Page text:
Right, that over with, off to pick up some stationery for work, then withdraw cash from the bank, off to the conveni to deposit other cash (this three bank business drives me nuts), and home by 10a.m.  Now to start on the housework and lesson prep.  Already thinking about counting down the hours until beer time.

Konmari – SEWING!

Now you would think this one would be hard for me, but it was surprisingly easy.  I think partly because of doing this process and partly because I had bought a lot of fabric on special, and more than I really needed, so it was easy to see what I would use and what I wouldn’t.  For example, the ribbed jersey that I bought in three different colours of 2m each since it was sold as a lot.  Considering that would only be used for collars and cuffs, that was waaaay too much.  The fabric especially took up two full Japanese cupboard style long plastic drawers, and several big boxes that occupied my bedroom closet, the playroom closet and L’s room shelf.  Kondo recommends gettin rid of all spare buttons.  I have a small tin of buttons and I love them.  I have very fond memories of playing with my Grandma’s button tin as a child and I suppose that has stayed with me.  I think when you love sewing, then spare buttons have a whole new meaning.  I cut buttons off clothing I no longer need too.  Buttons are staying 😉  I think F would agree:


And, maybe the most dramatic change…after:


Literally ALL of my sewing things.  Fabric, wadding and interfacing, elastic, needles, thread and tools, books and patterns.  This was a BIG relief and such a massive footprint!  I got to throw out the two drawers too, so loads of space in our cupboard!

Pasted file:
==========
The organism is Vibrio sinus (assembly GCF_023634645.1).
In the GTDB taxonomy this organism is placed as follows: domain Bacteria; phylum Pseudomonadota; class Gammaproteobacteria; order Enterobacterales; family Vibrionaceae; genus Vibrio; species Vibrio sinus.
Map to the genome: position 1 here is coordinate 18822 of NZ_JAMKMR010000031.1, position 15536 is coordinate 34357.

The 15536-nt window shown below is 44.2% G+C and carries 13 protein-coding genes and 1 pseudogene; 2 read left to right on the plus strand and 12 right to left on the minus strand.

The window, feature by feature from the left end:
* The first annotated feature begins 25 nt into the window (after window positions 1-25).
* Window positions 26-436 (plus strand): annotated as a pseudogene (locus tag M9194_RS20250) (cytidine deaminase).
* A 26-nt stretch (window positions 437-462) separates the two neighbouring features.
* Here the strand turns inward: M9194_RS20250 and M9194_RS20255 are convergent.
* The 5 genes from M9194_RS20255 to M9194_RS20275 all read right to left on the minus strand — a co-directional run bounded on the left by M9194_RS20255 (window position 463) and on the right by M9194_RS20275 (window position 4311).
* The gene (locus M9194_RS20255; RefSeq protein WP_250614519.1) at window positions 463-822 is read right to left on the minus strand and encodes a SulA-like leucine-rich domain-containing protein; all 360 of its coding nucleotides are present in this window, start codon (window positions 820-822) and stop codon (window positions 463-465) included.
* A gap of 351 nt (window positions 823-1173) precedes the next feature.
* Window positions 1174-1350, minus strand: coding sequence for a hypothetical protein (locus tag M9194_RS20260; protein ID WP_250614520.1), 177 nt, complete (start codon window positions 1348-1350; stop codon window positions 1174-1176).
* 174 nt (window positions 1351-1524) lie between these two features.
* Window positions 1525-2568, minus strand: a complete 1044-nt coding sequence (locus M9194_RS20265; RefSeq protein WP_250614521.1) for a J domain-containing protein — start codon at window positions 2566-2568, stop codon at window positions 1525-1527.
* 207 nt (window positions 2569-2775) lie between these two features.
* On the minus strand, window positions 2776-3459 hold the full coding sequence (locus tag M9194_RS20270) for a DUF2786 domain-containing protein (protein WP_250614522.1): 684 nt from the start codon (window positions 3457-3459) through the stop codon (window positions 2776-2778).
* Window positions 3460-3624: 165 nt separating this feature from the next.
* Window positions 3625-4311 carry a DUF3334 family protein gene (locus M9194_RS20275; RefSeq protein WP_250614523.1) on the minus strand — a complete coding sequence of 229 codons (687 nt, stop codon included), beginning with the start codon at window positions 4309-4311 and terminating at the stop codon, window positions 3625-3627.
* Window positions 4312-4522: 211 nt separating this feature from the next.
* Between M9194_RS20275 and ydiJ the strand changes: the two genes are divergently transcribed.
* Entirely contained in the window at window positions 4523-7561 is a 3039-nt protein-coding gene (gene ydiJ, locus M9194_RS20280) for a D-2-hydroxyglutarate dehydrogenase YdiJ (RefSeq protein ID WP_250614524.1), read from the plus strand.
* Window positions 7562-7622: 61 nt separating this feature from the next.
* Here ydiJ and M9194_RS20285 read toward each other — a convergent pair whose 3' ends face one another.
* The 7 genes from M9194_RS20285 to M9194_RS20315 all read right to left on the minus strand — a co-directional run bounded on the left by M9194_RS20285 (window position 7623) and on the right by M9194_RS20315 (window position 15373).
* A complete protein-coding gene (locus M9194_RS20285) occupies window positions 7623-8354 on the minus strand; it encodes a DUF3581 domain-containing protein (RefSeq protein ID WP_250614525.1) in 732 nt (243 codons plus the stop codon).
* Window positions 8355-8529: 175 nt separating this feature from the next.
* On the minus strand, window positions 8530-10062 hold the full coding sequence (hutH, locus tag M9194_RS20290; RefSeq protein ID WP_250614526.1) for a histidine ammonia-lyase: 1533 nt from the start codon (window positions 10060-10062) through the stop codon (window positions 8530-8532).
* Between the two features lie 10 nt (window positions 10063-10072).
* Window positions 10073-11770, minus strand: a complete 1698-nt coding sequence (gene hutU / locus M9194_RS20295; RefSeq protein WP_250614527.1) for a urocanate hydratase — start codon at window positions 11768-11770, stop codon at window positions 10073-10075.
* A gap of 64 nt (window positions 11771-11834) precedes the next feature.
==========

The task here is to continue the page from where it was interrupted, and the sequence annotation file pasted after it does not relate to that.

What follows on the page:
Konmari – Household Equipment

This was tricky..the categories are getting less specific.  Household equipment could be pretty much anything that you use in your house..right?!  I decided to tackle boring stuff..sewing equipment is supposed to be part of it, but you know, I love sewing, so to me, I only felt it right that sewing be placed in it’s own category.

On this day, I sorted stationery, and then went on to treat sewing as a seperate thing.  Stationery was easy.  I had sorted this out not so long ago, so there wasn’t much to go through.  I still threw stuff away though, that goes without saying.  But it was easy.  No attachment.


Aaaand after:


The main offenders here (apart from the random rubbers) were postcards.  I used to have a whole load of postcards on my wall when I was at uni., and so I kept these as you would a piece of artwork.  As much as I still appreciate these, I don’t really want them in my home anymore, so I sent them on their way.  A week later, Y had messed up this drawer already.  I could strangle him.

Konmari – Electrical

OMG, I. HATE. ELECTRONICS!  Except for this iPad, sorry IPad..but for the love of all things that are battery and mainline powered, HOW MANY CABLES DOES ONE FAMILY NEED?!?!

Marie Kondo recommends throwing out all cables that are unidentified.  Hey Marie, I agree!  But my husband would have a massive fit if I threw away something that he needed..or at least thought he needed..ok, this is where I’m allowed to be angry at my husband again, because these things are communal and he is the master at keeping unnecessary cables.  Because all homes need 5 metre cables.  This is Japan..If I could swing a cat, it would hit the walls at all corners.  We certainly don’t need 5 metre cables..

Here is the before:


Now I think about it, I hadn’t got everything electrical here.  No alarm clocks, no computer, t.v. DVD player, etc.  I thought that was ok, since I know we will keep those things and the thought of unplugging them made my head hurt.  Actually, the electronics literally made my head hurt.  I could have done with a lie down afterwards.  Thankfully, it was a weekend, and although Y was out overnight for a work drinks thing, thankfully he came home happy enough to give the ok to throw out the things that weren’t necessary anymore.  It always takes longer when I have to involve him though.  Living with someone is kind of rubbish in that respect.